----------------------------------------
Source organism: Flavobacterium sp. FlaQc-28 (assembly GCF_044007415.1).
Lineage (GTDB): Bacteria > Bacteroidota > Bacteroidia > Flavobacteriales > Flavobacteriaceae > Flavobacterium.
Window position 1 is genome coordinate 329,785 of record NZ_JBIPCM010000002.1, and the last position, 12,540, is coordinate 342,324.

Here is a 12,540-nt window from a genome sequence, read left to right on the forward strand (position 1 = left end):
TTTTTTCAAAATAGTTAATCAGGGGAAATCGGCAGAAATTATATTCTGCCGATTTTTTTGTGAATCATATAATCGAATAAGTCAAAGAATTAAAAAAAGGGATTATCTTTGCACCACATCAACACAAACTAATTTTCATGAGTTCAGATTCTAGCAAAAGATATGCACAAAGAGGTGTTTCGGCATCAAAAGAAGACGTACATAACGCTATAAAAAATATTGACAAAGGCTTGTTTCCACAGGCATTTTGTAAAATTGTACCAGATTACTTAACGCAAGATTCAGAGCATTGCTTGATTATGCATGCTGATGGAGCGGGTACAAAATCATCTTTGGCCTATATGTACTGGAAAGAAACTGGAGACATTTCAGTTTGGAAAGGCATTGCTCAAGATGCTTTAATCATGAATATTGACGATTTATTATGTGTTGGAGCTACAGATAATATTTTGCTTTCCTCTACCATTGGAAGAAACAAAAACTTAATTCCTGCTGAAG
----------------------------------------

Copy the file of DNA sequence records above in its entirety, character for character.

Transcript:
Source organism: Flavobacterium sp. FlaQc-28 (assembly GCF_044007415.1).
Lineage (GTDB): Bacteria > Bacteroidota > Bacteroidia > Flavobacteriales > Flavobacteriaceae > Flavobacterium.
Window position 1 is genome coordinate 329,785 of record NZ_JBIPCM010000002.1, and the last position, 12,540, is coordinate 342,324.

Here is a 12,540-nt window from a genome sequence, read left to right on the forward strand (position 1 = left end):
TTTTTTCAAAATAGTTAATCAGGGGAAATCGGCAGAAATTATATTCTGCCGATTTTTTTGTGAATCATATAATCGAATAAGTCAAAGAATTAAAAAAAGGGATTATCTTTGCACCACATCAACACAAACTAATTTTCATGAGTTCAGATTCTAGCAAAAGATATGCACAAAGAGGTGTTTCGGCATCAAAAGAAGACGTACATAACGCTATAAAAAATATTGACAAAGGCTTGTTTCCACAGGCATTTTGTAAAATTGTACCAGATTACTTAACGCAAGATTCAGAGCATTGCTTGATTATGCATGCTGATGGAGCGGGTACAAAATCATCTTTGGCCTATATGTACTGGAAAGAAACTGGAGACATTTCAGTTTGGAAAGGCATTGCTCAAGATGCTTTAATCATGAATATTGACGATTTATTATGTGTTGGAGCTACAGATAATATTTTGCTTTCCTCTACCATTGGAAGAAACAAAAACTTAATTCCTGCTGAAG